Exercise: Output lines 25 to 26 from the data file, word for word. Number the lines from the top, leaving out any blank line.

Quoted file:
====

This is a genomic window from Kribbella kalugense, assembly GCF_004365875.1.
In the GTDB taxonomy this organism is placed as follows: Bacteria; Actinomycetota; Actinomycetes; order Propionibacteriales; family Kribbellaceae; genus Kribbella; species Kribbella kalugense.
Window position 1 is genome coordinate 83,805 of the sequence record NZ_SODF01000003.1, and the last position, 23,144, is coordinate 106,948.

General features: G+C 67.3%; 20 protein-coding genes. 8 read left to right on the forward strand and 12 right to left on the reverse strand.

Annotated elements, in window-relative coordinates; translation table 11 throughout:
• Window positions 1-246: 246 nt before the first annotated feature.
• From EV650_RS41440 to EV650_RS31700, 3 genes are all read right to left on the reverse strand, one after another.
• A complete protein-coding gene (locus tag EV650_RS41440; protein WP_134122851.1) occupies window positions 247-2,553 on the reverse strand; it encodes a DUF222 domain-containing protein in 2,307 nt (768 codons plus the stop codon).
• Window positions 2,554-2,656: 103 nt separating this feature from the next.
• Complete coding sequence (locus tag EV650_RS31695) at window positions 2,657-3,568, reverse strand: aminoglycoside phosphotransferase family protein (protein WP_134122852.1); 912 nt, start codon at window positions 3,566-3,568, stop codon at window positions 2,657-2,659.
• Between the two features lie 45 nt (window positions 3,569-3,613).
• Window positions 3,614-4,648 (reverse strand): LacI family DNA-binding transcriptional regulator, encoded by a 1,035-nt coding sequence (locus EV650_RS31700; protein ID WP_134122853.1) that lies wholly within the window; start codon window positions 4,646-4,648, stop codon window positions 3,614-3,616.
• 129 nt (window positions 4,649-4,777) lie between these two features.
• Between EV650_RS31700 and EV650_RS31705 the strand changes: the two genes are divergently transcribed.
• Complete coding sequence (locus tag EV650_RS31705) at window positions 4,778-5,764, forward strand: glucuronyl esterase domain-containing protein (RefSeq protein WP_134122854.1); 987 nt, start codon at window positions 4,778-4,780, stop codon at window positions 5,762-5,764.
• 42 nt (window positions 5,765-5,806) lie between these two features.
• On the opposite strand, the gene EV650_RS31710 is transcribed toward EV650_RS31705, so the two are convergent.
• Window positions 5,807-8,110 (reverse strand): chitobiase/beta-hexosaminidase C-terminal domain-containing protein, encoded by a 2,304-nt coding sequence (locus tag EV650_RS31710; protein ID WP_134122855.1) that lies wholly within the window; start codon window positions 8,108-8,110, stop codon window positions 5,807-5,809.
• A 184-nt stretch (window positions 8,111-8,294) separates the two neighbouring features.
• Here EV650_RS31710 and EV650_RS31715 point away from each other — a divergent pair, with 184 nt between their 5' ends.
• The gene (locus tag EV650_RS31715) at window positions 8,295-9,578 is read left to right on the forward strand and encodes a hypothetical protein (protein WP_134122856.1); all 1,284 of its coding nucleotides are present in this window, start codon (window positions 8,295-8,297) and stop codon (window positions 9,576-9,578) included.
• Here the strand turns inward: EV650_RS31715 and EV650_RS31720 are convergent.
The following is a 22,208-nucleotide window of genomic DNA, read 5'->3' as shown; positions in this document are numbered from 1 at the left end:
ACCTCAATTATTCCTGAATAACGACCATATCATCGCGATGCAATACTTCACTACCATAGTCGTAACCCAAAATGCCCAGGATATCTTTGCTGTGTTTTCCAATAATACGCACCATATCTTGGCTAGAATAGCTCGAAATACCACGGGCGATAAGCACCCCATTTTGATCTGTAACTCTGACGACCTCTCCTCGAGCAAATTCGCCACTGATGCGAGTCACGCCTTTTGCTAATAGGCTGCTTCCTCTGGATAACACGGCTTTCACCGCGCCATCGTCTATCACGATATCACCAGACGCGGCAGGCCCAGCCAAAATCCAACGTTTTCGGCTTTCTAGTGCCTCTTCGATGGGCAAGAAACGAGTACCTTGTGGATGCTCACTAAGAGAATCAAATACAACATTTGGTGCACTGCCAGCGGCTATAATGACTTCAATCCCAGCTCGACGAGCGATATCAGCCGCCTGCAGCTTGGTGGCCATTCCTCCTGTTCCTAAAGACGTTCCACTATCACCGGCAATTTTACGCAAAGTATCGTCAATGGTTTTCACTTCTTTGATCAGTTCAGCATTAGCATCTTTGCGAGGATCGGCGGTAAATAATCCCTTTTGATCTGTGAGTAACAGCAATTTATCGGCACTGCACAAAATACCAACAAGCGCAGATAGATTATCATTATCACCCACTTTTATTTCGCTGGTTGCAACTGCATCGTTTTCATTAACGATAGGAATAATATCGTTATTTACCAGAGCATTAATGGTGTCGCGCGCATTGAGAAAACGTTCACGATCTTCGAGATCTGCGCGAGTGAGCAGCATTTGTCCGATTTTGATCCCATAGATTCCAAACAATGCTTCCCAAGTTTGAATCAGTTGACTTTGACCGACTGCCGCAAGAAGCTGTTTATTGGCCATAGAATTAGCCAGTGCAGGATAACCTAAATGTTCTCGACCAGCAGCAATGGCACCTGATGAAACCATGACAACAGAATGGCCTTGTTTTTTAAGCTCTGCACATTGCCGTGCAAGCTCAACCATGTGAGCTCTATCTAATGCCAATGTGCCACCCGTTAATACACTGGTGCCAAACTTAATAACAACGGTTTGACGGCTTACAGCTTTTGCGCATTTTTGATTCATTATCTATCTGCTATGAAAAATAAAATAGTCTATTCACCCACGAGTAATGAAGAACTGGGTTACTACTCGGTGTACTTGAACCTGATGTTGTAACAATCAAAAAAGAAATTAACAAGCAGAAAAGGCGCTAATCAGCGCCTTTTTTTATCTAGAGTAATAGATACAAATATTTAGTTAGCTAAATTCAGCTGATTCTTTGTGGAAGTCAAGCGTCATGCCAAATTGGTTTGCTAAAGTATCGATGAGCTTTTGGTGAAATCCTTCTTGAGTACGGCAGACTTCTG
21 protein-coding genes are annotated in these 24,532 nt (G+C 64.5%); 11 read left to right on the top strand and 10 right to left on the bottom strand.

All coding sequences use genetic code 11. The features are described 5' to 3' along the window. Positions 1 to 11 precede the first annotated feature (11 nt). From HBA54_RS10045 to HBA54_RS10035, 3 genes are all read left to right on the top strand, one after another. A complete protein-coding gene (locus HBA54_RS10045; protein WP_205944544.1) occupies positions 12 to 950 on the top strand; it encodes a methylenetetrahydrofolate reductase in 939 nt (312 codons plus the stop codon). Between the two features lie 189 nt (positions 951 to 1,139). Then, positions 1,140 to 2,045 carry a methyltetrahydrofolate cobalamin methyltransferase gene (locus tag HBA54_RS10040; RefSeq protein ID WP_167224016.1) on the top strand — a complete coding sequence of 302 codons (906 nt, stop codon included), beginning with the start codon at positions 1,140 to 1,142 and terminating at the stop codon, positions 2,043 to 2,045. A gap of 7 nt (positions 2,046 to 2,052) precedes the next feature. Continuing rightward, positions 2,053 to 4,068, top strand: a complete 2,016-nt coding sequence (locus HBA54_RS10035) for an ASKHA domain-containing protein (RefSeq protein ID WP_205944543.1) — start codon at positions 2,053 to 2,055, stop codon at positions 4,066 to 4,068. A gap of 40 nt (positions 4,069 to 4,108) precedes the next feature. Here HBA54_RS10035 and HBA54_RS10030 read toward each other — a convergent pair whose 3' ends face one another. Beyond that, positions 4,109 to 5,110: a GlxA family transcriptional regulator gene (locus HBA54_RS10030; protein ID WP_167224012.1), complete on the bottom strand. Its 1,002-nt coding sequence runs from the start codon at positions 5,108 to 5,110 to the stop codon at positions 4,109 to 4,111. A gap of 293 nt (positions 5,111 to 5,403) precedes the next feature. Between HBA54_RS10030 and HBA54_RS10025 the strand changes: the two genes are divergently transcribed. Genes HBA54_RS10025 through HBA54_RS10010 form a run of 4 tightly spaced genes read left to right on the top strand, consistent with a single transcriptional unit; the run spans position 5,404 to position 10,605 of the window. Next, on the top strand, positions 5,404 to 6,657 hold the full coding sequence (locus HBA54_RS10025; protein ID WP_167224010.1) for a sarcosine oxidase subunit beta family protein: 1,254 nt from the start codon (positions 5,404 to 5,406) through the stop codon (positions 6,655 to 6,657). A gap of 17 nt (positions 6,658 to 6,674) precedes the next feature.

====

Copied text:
21 protein-coding genes are annotated in these 24,532 nt (G+C 64.5%); 11 read left to right on the top strand and 10 right to left on the bottom strand.

All coding sequences use genetic code 11. The features are described 5' to 3' along the window. Positions 1 to 11 precede the first annotated feature (11 nt). From HBA54_RS10045 to HBA54_RS10035, 3 genes are all read left to right on the top strand, one after another. A complete protein-coding gene (locus HBA54_RS10045; protein WP_205944544.1) occupies positions 12 to 950 on the top strand; it encodes a methylenetetrahydrofolate reductase in 939 nt (312 codons plus the stop codon). Between the two features lie 189 nt (positions 951 to 1,139). Then, positions 1,140 to 2,045 carry a methyltetrahydrofolate cobalamin methyltransferase gene (locus tag HBA54_RS10040; RefSeq protein ID WP_167224016.1) on the top strand — a complete coding sequence of 302 codons (906 nt, stop codon included), beginning with the start codon at positions 1,140 to 1,142 and terminating at the stop codon, positions 2,043 to 2,045. A gap of 7 nt (positions 2,046 to 2,052) precedes the next feature. Continuing rightward, positions 2,053 to 4,068, top strand: a complete 2,016-nt coding sequence (locus HBA54_RS10035) for an ASKHA domain-containing protein (RefSeq protein ID WP_205944543.1) — start codon at positions 2,053 to 2,055, stop codon at positions 4,066 to 4,068. A gap of 40 nt (positions 4,069 to 4,108) precedes the next feature. Here HBA54_RS10035 and HBA54_RS10030 read toward each other — a convergent pair whose 3' ends face one another. Beyond that, positions 4,109 to 5,110: a GlxA family transcriptional regulator gene (locus HBA54_RS10030; protein ID WP_167224012.1), complete on the bottom strand. Its 1,002-nt coding sequence runs from the start codon at positions 5,108 to 5,110 to the stop codon at positions 4,109 to 4,111. A gap of 293 nt (positions 5,111 to 5,403) precedes the next feature. Between HBA54_RS10030 and HBA54_RS10025 the strand changes: the two genes are divergently transcribed. Genes HBA54_RS10025 through HBA54_RS10010 form a run of 4 tightly spaced genes read left to right on the top strand, consistent with a single transcriptional unit; the run spans position 5,404 to position 10,605 of the window. Next, on the top strand, positions 5,404 to 6,657 hold the full coding sequence (locus HBA54_RS10025; protein ID WP_167224010.1) for a sarcosine oxidase subunit beta family protein: 1,254 nt from the start codon (positions 5,404 to 5,406) through the stop codon (positions 6,655 to 6,657). A gap of 17 nt (positions 6,658 to 6,674) precedes the next feature.